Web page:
General Motors has named an executive to lead efforts to harden its increasingly computer-dependent vehicles against attacks by cybercriminals. The new and growing concern is that hackers could remotely commandeer a car or truck’s control systems to cause accidents or perpetrate some other mischief.

GM said Jeffrey Massimilla will assume the role of chief product cybersecurity officer. The University of Michigan alum was previously director of the automaker’s Global Validation group and before that was engineering group manager for its Next Gen Infotainment unit.

GM is among many automobile makers building more vehicles that use telemetrics sensors to collect performance data on parts and and transmit it back to the manufacturer. On-board navigation and infotainment systems, like GM’s OnStar, also link cars and trucks to the Internet.

Some 2015 GM vehicles also feature embedded mobile Wi-Fi systems that use 4G LTE technology.

While these add-ons make vehicles more reliable and convenient to operate, it also makes them, like any connected system, vulnerable to hackers. That means automakers for the first time must worry about more than just physical safety and protection when it comes to safeguarding passengers.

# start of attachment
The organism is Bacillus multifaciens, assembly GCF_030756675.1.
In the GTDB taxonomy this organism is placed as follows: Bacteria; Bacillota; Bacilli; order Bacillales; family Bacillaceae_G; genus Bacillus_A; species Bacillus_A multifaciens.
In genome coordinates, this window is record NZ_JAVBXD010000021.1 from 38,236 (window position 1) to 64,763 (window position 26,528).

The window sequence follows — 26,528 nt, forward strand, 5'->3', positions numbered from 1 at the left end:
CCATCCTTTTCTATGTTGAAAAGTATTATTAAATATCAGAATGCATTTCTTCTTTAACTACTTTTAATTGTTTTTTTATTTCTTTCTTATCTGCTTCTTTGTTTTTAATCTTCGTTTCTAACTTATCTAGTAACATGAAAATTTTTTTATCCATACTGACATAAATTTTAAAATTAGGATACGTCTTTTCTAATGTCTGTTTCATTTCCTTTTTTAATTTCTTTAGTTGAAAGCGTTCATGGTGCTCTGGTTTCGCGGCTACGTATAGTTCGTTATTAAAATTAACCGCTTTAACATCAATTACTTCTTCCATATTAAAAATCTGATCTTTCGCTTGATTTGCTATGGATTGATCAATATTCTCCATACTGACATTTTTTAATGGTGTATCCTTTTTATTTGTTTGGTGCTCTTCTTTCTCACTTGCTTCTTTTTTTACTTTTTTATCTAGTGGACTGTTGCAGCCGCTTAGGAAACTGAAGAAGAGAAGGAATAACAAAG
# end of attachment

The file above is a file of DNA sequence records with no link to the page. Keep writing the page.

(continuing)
In a demonstration last year, security experts Charlie Miller, of Twitter, and IOActive’s Chris Valasek used a MacBook to take over the braking system of a Ford Escape.

It’s not all bad, depending on one’s viewpoint. Lenders who make car loans to subprime borrowers have been installing so-called starter interrupt devices in vehicles. The device allows the lender to disable the vehicle over the Internet in the event a borrower falls behind on payments.

About 25 percent of vehicles sold to subprime borrowers use such devices, according to the New York Times.

Automakers aren't the only manufacturers that now have to worry about cybersecurity. A wide range of industries, from appliance makers that produce smart TVs to developers of connected healthcare instruments, are producing products that are adding to the so-called Internet of Things — which comprises billions of embedded sensors.

As a result, more and more companies are creating the role of Chief Information Security Officer (CISO) to protect their systems. “The IoT is a conspicuous inflection point for IT security — and the CISO will be on the front lines of its emerging and complex governance and management,” Earl Perkins, an analyst at research company Gartner, said in a statement.

Gartner predicts that 20 percent of large companies will have an organization in place to protect IoT systems by 2017. “The requirements for securing the IoT will be complex,” said Perkins.